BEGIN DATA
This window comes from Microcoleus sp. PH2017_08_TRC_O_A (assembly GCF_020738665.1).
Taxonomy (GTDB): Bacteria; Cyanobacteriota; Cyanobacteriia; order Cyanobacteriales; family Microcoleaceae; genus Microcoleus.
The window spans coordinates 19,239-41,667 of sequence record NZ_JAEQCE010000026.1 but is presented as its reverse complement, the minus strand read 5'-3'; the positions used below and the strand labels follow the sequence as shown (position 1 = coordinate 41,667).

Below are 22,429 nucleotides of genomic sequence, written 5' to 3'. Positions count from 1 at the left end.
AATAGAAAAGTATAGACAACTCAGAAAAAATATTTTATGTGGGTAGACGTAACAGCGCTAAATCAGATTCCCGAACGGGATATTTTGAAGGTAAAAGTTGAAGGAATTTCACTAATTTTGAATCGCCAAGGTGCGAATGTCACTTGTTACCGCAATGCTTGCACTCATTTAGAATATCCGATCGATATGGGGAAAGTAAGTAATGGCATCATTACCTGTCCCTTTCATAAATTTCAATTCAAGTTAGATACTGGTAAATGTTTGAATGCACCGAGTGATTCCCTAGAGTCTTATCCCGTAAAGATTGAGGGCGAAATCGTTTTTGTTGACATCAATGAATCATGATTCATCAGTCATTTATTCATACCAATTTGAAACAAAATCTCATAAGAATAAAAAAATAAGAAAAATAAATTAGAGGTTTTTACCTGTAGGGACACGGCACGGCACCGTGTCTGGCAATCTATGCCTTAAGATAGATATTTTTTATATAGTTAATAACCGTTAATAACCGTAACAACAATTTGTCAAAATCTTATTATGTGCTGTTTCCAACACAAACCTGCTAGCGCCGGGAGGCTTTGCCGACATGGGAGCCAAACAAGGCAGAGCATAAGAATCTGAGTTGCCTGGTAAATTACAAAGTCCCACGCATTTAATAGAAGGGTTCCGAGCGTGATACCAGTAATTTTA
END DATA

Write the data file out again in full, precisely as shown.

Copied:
This window comes from Microcoleus sp. PH2017_08_TRC_O_A (assembly GCF_020738665.1).
Taxonomy (GTDB): Bacteria; Cyanobacteriota; Cyanobacteriia; order Cyanobacteriales; family Microcoleaceae; genus Microcoleus.
The window spans coordinates 19,239-41,667 of sequence record NZ_JAEQCE010000026.1 but is presented as its reverse complement, the minus strand read 5'-3'; the positions used below and the strand labels follow the sequence as shown (position 1 = coordinate 41,667).

Below are 22,429 nucleotides of genomic sequence, written 5' to 3'. Positions count from 1 at the left end.
AATAGAAAAGTATAGACAACTCAGAAAAAATATTTTATGTGGGTAGACGTAACAGCGCTAAATCAGATTCCCGAACGGGATATTTTGAAGGTAAAAGTTGAAGGAATTTCACTAATTTTGAATCGCCAAGGTGCGAATGTCACTTGTTACCGCAATGCTTGCACTCATTTAGAATATCCGATCGATATGGGGAAAGTAAGTAATGGCATCATTACCTGTCCCTTTCATAAATTTCAATTCAAGTTAGATACTGGTAAATGTTTGAATGCACCGAGTGATTCCCTAGAGTCTTATCCCGTAAAGATTGAGGGCGAAATCGTTTTTGTTGACATCAATGAATCATGATTCATCAGTCATTTATTCATACCAATTTGAAACAAAATCTCATAAGAATAAAAAAATAAGAAAAATAAATTAGAGGTTTTTACCTGTAGGGACACGGCACGGCACCGTGTCTGGCAATCTATGCCTTAAGATAGATATTTTTTATATAGTTAATAACCGTTAATAACCGTAACAACAATTTGTCAAAATCTTATTATGTGCTGTTTCCAACACAAACCTGCTAGCGCCGGGAGGCTTTGCCGACATGGGAGCCAAACAAGGCAGAGCATAAGAATCTGAGTTGCCTGGTAAATTACAAAGTCCCACGCATTTAATAGAAGGGTTCCGAGCGTGATACCAGTAATTTTA